Prime minister tells joint session of Parliament the speedy release is a ‘peace gesture’
Pakistan will release a captured Indian pilot on Friday, Prime Minister Imran Khan told a joint session of Parliament on Thursday, in an overture toward New Delhi after soaring tensions fueled fears of conflict between the neighboring nations.
“As a peace gesture we are releasing the Indian pilot tomorrow,” Khan said, a day after Wing Commander Abhinandan Varthaman was shot down in a rare aerial engagement between the South Asian neighbors over the disputed region of Kashmir.
Earlier, addressing the joint session of Parliament, Khan reiterated his concerns that any conflict between Islamabad and New Delhi could “get out of hand” and force Pakistan to retaliate. He said Pakistan did not want to escalate the current situation and urged India to look inwards as to why Kashmiri youth were willing to give up their lives to hit out at New Delhi’s armed forces. He said he had attempted to talk directly with Modi on the phone yesterday but had been unable to reach his Indian counterpart.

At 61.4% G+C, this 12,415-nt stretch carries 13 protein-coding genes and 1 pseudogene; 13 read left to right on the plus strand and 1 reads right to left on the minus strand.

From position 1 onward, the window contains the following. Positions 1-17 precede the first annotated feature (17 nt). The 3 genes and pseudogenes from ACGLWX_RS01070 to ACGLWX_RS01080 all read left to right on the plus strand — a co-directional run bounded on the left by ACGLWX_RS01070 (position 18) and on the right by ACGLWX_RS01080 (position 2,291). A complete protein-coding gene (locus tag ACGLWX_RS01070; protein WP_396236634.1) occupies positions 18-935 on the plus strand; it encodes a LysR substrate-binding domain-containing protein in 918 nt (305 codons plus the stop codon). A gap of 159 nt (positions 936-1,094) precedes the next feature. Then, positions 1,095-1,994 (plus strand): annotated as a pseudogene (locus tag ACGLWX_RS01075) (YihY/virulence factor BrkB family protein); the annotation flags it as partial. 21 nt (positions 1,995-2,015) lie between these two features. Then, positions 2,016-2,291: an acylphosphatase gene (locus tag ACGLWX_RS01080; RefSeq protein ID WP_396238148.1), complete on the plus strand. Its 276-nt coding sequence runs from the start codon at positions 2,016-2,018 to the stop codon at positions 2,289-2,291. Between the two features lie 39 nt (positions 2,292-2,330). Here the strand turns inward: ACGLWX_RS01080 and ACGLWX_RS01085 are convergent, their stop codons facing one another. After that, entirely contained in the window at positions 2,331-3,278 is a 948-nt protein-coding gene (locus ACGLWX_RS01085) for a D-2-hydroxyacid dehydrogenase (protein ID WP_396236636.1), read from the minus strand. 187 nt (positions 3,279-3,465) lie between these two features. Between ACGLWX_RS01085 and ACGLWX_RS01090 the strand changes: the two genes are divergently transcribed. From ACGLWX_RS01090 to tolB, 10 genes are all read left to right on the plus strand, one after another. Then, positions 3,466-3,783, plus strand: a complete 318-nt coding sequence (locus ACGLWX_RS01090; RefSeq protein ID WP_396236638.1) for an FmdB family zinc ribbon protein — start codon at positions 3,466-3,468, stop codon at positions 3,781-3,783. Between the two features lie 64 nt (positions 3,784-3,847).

“I feel the Indian public does not agree with its government’s warmongering,” he said. “If their media had seen what our media has seen the past 17 years [of the war on terror], they would not have created this war hysteria,” he said, adding that he was proud of the “mature” way Pakistani media had handled the ongoing situation.
Pakistan and India have both been urged by major world powers to exercise restraint following a brief skirmish between warplanes on Wednesday morning over Kashmir. New Delhi said it lost one fighter jet and a pilot was missing in action, later confirming he was in Pakistani custody. India also claimed to have downed a Pakistani jet, but this was denied by Pakistan.
Islamabad said its incursion across the heavily militarized border on Feb. 27 was in response to Indian warplanes bombing Balakot, well inside its territory, on Feb. 26. That attack followed a suicide bombing in Indian-Occupied Kashmir on Feb. 14 that killed at least 40 paramilitaries. New Delhi blamed the Pakistan-based Jaish-e-Mohammad for the attack, despite a local resident of Indian-Occupied Kashmir perpetrating it.